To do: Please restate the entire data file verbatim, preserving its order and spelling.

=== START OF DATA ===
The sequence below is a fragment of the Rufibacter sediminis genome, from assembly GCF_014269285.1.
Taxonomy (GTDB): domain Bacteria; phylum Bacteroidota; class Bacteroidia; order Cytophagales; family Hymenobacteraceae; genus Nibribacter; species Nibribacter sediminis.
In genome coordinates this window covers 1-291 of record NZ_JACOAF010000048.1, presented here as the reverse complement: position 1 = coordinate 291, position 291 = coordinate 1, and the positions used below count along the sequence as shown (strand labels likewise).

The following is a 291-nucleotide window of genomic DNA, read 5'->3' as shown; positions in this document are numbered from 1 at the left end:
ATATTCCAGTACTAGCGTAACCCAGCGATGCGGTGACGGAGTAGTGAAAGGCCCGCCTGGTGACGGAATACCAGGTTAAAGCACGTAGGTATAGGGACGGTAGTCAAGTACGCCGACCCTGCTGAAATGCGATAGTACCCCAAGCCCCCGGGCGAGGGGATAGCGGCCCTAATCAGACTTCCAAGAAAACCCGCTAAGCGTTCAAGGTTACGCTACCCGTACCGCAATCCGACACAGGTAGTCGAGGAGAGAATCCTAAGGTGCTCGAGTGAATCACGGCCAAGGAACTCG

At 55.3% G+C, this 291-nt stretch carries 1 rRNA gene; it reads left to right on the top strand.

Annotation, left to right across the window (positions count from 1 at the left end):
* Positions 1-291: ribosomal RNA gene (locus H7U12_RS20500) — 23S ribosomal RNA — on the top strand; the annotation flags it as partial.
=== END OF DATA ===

The sequence below is a fragment of the Rufibacter sediminis genome, from assembly GCF_014269285.1.
Taxonomy (GTDB): domain Bacteria; phylum Bacteroidota; class Bacteroidia; order Cytophagales; family Hymenobacteraceae; genus Nibribacter; species Nibribacter sediminis.
In genome coordinates this window covers 1-291 of record NZ_JACOAF010000048.1, presented here as the reverse complement: position 1 = coordinate 291, position 291 = coordinate 1, and the positions used below count along the sequence as shown (strand labels likewise).

The following is a 291-nucleotide window of genomic DNA, read 5'->3' as shown; positions in this document are numbered from 1 at the left end:
ATATTCCAGTACTAGCGTAACCCAGCGATGCGGTGACGGAGTAGTGAAAGGCCCGCCTGGTGACGGAATACCAGGTTAAAGCACGTAGGTATAGGGACGGTAGTCAAGTACGCCGACCCTGCTGAAATGCGATAGTACCCCAAGCCCCCGGGCGAGGGGATAGCGGCCCTAATCAGACTTCCAAGAAAACCCGCTAAGCGTTCAAGGTTACGCTACCCGTACCGCAATCCGACACAGGTAGTCGAGGAGAGAATCCTAAGGTGCTCGAGTGAATCACGGCCAAGGAACTCG

At 55.3% G+C, this 291-nt stretch carries 1 rRNA gene; it reads left to right on the top strand.

Annotation, left to right across the window (positions count from 1 at the left end):
* Positions 1-291: ribosomal RNA gene (locus H7U12_RS20500) — 23S ribosomal RNA — on the top strand; the annotation flags it as partial.